sermon

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See also: Sermon and sermón

English[edit]

English Wikipedia has an article on:
Wikipedia

Alternative forms[edit]

Etymology[edit]

From Middle English sermoun, from Anglo-Norman sermun and/or Old French sermon, from Latin sermō.

Pronunciation[edit]

Noun[edit]

sermon (plural sermons)

  1. Religious discourse; a written or spoken address on a religious or moral matter.
    • 1918, W. B. Maxwell, chapter 3, in The Mirror and the Lamp:
      One saint's day in mid-term a certain newly appointed suffragan-bishop came to the school chapel, and there preached on “The Inner Life.”  He at once secured attention by his informal method, and when presently the coughing of Jarvis […] interrupted the sermon, he altogether captivated his audience with a remark about cough lozenges being cheap and easily procurable.
  2. A lengthy speech of reproval.

Translations[edit]

Verb[edit]

sermon (third-person singular simple present sermons, present participle sermoning, simple past and past participle sermoned)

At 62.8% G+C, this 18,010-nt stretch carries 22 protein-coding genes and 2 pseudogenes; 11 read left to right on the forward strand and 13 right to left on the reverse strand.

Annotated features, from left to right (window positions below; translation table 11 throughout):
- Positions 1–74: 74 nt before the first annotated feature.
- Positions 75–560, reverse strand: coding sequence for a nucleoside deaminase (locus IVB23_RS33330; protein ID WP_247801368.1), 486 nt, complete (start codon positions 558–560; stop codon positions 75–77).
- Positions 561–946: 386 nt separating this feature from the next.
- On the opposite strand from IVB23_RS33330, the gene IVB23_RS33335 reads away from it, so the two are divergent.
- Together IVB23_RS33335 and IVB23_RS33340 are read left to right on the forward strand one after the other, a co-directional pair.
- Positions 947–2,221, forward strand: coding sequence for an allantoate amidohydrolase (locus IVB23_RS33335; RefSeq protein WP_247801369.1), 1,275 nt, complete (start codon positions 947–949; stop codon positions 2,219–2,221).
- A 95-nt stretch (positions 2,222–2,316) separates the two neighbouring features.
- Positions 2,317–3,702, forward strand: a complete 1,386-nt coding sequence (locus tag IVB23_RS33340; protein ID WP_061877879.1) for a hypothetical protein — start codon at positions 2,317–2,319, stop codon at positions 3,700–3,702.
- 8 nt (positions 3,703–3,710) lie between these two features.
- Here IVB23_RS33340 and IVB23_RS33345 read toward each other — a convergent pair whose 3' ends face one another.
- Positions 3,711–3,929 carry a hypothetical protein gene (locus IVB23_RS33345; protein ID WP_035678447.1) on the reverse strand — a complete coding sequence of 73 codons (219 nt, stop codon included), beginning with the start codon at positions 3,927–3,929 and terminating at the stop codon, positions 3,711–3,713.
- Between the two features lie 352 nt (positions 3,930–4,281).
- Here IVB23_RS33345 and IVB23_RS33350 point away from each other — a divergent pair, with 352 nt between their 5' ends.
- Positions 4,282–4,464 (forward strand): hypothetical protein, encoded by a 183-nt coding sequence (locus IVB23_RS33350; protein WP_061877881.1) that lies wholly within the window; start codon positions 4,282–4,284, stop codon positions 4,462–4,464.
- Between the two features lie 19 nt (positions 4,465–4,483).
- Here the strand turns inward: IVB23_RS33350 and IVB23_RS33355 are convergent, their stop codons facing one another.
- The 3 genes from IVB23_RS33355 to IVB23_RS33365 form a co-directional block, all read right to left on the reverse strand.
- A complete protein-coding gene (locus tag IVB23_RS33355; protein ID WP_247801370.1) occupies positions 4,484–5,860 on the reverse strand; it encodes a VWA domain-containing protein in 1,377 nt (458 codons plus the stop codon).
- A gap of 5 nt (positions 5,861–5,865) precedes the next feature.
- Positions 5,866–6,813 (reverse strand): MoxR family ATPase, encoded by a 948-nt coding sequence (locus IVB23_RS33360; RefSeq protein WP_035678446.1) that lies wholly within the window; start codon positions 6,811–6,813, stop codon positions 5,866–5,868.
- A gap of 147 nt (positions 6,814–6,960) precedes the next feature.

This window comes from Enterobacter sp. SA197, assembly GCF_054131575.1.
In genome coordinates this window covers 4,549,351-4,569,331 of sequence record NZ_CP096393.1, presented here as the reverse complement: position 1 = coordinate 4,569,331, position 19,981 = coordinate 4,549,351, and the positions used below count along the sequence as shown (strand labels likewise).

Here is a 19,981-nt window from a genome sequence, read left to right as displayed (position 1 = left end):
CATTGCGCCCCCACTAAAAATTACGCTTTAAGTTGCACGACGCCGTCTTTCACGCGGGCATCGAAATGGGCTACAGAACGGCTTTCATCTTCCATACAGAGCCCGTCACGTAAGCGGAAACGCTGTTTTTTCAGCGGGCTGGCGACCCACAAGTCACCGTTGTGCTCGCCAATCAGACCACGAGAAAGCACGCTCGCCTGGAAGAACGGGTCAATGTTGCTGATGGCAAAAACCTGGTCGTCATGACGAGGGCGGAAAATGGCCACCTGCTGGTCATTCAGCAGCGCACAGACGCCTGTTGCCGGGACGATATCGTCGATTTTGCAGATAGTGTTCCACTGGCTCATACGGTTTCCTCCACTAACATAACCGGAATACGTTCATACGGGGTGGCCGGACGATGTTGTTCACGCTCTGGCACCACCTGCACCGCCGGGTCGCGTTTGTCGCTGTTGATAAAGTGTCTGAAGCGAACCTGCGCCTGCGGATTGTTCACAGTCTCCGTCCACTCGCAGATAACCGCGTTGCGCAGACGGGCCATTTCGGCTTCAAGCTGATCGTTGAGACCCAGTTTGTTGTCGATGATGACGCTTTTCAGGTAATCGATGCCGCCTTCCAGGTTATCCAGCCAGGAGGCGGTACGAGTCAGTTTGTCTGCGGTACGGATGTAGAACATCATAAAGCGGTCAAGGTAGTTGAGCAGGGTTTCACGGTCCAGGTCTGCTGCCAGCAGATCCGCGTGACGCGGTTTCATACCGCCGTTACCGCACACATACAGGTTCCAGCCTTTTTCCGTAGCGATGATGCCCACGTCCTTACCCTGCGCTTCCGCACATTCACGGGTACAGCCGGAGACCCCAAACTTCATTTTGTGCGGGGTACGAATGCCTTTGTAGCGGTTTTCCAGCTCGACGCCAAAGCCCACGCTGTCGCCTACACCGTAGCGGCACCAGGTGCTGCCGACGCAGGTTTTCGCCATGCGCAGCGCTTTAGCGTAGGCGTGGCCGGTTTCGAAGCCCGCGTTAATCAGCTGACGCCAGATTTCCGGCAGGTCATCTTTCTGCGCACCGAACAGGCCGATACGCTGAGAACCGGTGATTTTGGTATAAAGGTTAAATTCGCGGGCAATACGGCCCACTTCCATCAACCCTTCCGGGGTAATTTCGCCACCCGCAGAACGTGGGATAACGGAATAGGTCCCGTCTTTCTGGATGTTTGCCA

1. (poetic, obsolete) To discourse to or of, as in a sermon.
    (Can we find and add a quotation of Spenser to this entry?)
  2. (poetic, obsolete) To tutor; to lecture.

Part or all of this entry has been imported from the 1913 edition of Webster’s Dictionary, which is now free of copyright and hence in the public domain. The imported definitions may be significantly out of date, and any more recent senses may be completely missing.
(See the entry for sermon in
Webster’s Revised Unabridged Dictionary, G. & C. Merriam, 1913.)

Anagrams[edit]


French[edit]

Etymology[edit]

Latin sermō.

Pronunciation[edit]

Noun[edit]

sermon m (plural sermons)

  1. sermon (religious speech)
  2. sermon (lengthy reproval)

Further reading[edit]

Anagrams[edit]


Middle English[edit]

Etymology 1[edit]

From Anglo-Norman sermun.

Noun[edit]

sermon

  1. Alternative form of sermoun

Etymology 2[edit]

From Old French sermoner.

Verb[edit]

sermon

  1. Alternative form of sermonen

Old French[edit]

Alternative forms[edit]

Etymology[edit]

Borrowed from Latin sermō.

Noun[edit]

sermon m (oblique plural sermons, nominative singular sermons, nominative plural sermon)

  1. sermon (religious)

Descendants[edit]

References[edit]